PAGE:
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Regional Autonomy: Potential Peace in the Philippines

Rodrigo Duterte, President of the Philippines, might be able to change the Philippines for the better– but not with his war on drugs, or his controversial foreign policy. Rather, Duterte’s legacy may come from signing into law comprehensive legislation to establish an autonomous region in the most violent and impoverished region of the Philippines, achieving something that none of his predecessors have been able to. Conflict between Muslim secessionist groups and the majority-Catholic Philippine state has consumed the Muslim-majority region of Mindanao in the Southern Philippines. Recently, Duterte signed into law the Bangsamoro Organic Law (BOL), establishing an autonomous region in Mindanao, giving the right to self-govern to local leaders and providing economic autonomy from the rest of the Philippines. After decades of violence and hostility, the granting of autonomy to the Bangsamoro region should reduce the amount of conflict between Muslim secessionist groups and the Philippine government, thus allowing political stability and economic growth to develop.

The fight for autonomy by the Muslim peoples, also known as the Moro, springs from a history of colonialism and oppression. Native to the Southern Philippines, the Moro resisted colonization and religious conversion by the Spanish, who nevertheless weakened indigenous Sultanates. Subsequent colonization by the United States promoted the settlement of Christians and the displacement of Muslims, initiating conflicts over land rights. Following World War II, the creation of an independent Philippine Republic failed to promote the rights of Filipino Muslims. In 1968, the Moro National Liberation Front (MNLF) was founded as the first organized Muslim secessionist group and subsequently entered into conflicts against the Philippine government. Since then, a different secessionist group, the Moro Islamic Liberation Front (MILF), has been the primary rebel group in Mindanao, with other extremist groups such as Al Qaeda, Abu Sayyaf, and the Islamic State establishing a presence in Mindanao.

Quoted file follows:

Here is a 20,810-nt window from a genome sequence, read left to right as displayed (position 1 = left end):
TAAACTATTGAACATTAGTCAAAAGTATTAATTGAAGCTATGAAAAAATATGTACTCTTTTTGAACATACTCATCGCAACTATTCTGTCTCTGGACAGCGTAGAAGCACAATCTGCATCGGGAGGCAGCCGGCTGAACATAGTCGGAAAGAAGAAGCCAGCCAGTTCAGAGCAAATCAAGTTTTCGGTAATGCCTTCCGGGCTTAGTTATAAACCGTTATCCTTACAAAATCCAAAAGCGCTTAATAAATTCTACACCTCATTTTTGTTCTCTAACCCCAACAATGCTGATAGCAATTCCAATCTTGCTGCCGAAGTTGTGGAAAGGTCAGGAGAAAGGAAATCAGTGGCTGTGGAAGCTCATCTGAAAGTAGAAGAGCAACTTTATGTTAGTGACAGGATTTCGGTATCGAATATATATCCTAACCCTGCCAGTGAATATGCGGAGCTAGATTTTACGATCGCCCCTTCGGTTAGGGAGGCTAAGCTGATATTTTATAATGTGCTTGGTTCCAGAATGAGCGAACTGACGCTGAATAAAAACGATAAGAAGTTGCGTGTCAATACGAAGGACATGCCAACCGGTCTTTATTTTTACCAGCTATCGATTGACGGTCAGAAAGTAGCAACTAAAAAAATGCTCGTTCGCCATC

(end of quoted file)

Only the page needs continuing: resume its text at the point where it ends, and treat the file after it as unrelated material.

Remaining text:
Regional conflicts have claimed at least 120,000 lives, becoming an unresolved national issue until recent legislation passed the legislative bodies of this current administration. Peace negotiations have been ongoing between MILF and the government, culminating in the BOL. This legislation would essentially expand and improve upon the current Autonomous Region in Muslim Mindanao (ARMM), long castigated as ineffective in fulfilling the autonomy sought by secessionist groups. In comparison to ARMM, BOL would grant a greater degree of political and economic autonomy to the region. At the end of January, 85% of Muslims in the Southern Philippines voted in favor of creating the new autonomous region. In a following vote on February 7th, some provinces voted to reject the inclusion of 6 municipalities into the new autonomous region, indicating that the votes of citizens would be respected by the new governing body.